Teigen was trying to show how what you think is just common sense usually isn't. Right now you are very likely to say in your head, "Yep that's true!" Chances are you've fallen prey to hindsight bias as well.
So what exactly causes this bias to happen?
Hindsight bias embodies any combination of three aspects that stack on top of each other — from basic memory processes up to higher-level inference and belief.
The first level of hindsight bias, Memory Distortion which involves misremembering an earlier opinion or judgment — "I said it would happen." You tend to distort, or even misremember earlier predictions about an event. You selectively recall information that confirms what you already know to be true. As you look back on your earlier predictions, you tend to believe that you really did know the answer all along.
The second level, Inevitability, centres on our belief that the event was inevitable — "It had to happen." You try to create a narrative that makes sense out of the information you have.
And the third level, Foreseeability, involves the belief that we personally could have foreseen the event — "I knew it would happen." Since your (fake) narrative is simple, and very easy to generate, you interpret that to mean that the outcome must have been foreseeable from the beginning.
Furthermore, research suggests that you have a need for closure that motivates you to see the world as orderly and predictable and to do whatever you can to promote a positive view of yourselves.
One potential problem with this way of thinking is that it can lead to overconfidence. If you mistakenly believe that you are going to succeed, you might become too confident and more likely to take unnecessary risks.
Such risks might be financial — overconfident entrepreneurs are more likely to take on risky, ill-informed ventures that fail to produce a significant return on investment. They might also be emotional — investing too much of yourself in a bad relationship.
Hindsight bias gets in the way of learning from your experiences, and it also allows you to participate in one of your favourite pastimes — criticising the decisions of others for their lack of foresight.
If you feel like you knew it all along, it means you won't stop to examine why something really happened. That's why it's often hard to convince seasoned decision makers that they might fall prey to hindsight bias. If you have an overconfident boss, you know this very well.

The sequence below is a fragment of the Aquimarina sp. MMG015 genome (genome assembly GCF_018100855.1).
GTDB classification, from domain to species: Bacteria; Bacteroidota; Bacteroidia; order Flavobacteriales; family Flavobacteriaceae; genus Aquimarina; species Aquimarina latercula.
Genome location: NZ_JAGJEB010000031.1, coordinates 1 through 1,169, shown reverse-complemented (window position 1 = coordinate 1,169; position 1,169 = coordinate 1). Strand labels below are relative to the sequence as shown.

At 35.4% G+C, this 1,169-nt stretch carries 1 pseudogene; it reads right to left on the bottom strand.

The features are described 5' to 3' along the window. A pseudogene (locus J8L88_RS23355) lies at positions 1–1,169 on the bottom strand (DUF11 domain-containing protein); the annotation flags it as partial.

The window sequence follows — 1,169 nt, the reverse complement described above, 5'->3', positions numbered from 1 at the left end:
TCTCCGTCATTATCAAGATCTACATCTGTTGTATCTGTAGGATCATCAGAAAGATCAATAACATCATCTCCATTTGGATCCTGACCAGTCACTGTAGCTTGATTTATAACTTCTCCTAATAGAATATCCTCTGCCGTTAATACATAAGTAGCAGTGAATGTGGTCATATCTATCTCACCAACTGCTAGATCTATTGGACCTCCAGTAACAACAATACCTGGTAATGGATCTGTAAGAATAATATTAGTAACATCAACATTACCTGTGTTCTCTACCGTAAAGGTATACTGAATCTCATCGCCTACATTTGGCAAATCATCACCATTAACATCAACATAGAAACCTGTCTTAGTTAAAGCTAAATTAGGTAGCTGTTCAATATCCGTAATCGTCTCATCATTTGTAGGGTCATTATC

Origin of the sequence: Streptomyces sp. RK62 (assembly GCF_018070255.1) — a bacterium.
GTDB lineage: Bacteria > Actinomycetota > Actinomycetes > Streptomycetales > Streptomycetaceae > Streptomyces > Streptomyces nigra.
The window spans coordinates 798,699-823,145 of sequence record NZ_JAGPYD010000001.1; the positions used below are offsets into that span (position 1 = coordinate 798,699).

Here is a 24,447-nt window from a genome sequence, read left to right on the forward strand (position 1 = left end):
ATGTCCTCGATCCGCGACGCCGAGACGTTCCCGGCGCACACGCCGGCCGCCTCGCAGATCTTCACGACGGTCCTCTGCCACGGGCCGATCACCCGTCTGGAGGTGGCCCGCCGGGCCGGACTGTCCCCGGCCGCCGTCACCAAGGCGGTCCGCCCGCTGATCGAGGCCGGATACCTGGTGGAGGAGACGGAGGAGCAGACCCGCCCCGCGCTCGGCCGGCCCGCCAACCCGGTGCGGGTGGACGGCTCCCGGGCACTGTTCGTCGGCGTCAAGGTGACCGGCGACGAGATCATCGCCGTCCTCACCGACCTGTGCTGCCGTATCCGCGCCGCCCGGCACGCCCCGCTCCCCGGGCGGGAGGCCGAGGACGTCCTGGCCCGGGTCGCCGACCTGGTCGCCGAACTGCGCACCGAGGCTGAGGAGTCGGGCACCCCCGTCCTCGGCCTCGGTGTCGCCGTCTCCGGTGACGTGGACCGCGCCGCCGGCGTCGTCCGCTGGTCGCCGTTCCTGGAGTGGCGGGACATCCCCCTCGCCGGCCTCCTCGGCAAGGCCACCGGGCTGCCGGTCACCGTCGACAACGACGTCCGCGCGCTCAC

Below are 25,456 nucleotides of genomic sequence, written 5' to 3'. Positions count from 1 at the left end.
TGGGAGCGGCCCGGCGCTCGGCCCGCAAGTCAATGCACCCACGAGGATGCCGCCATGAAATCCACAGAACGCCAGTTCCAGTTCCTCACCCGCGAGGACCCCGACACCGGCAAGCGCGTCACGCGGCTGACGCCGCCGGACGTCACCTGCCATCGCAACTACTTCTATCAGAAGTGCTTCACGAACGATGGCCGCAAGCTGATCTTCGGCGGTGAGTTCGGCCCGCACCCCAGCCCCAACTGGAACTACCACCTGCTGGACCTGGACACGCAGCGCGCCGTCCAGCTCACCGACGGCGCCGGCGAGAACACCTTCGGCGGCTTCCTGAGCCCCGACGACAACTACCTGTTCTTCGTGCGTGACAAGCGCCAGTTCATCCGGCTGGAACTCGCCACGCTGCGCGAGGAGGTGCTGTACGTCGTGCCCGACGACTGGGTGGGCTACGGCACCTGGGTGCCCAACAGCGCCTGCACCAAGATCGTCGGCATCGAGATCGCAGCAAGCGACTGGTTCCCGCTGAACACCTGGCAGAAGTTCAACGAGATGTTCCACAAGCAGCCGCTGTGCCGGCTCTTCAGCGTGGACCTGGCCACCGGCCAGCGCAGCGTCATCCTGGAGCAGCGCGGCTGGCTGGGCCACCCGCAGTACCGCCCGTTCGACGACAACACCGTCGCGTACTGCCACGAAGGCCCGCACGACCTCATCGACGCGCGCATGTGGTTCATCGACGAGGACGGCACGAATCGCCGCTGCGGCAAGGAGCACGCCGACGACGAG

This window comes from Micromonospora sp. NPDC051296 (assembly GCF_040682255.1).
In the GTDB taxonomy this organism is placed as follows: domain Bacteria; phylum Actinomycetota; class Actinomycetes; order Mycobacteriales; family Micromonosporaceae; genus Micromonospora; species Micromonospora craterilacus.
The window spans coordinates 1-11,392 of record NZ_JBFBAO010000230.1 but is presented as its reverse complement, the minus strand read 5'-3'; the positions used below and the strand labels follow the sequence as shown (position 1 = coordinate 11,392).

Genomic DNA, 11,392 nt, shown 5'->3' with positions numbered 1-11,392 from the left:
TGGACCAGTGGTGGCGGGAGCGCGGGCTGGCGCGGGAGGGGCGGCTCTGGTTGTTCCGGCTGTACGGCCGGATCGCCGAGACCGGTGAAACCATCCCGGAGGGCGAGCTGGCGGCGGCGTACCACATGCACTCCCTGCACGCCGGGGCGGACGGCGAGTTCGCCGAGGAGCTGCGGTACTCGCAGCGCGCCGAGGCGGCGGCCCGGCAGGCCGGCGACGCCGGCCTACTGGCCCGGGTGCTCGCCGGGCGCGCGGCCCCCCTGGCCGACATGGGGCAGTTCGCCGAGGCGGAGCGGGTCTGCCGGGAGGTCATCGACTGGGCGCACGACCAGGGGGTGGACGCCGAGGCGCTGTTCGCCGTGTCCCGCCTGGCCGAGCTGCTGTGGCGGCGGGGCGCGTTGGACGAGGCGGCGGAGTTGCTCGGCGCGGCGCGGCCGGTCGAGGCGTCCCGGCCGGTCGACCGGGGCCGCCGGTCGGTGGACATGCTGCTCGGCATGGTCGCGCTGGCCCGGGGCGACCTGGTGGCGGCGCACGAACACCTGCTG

However, it isn't all bad. According to psychologist Rüdiger Pohl,hindsight bias is not necessarily a bothersome consequence of a "faulty" information process system. It rather represents an unavoidable by-product of an evolutionary evolved function — adaptive learning.
According to this view, hindsight bias is seen as the consequence of your most valuable ability to update previously held knowledge. This may be seen as a necessary process in order to prevent memory overload and thus to maintain normal cognitive functioning. Besides, updating allows you to keep your knowledge more coherent and to draw better inferences.
So what, if anything, can we do about it?
Researches Roese and Vohs suggest that considering the opposite may be an effective way to get around your cognitive fault — at least in some cases.
When you are encouraged to consider and explain how outcomes that didn't happen could have happened, you counteract your usual inclination to throw out information that doesn't fit with your narrative. As a result, you may be able to reach a more nuanced perspective of the causal chain of events.
Questions like "given what you knew at the time what reason did you have to think that X might happen?", "when did you start to feel guilty, and what information had you learned that led to you feeling that way?"
Another easy way is to keep a journal. Write down your predictions — for political changes, your career, your weight, the stock market, and so on. Then, from time to time, compare your notes with actual developments.
You will be amazed at what a poor forecaster you are. Instead of textbooks, read historical diaries, and documents from the period. Read newspapers and follow news from five, ten, or twenty years ago. You'll have a fair idea of just how unpredictable the world really is.
Also, knowing about hindsight bias should arm you with healthy scepticism when investors and businessmen talk about their past decisions. Also, keep it in mind the next time you get into an argument with your boss or a colleague — the other person really does think he or she was never wrong, and so do you.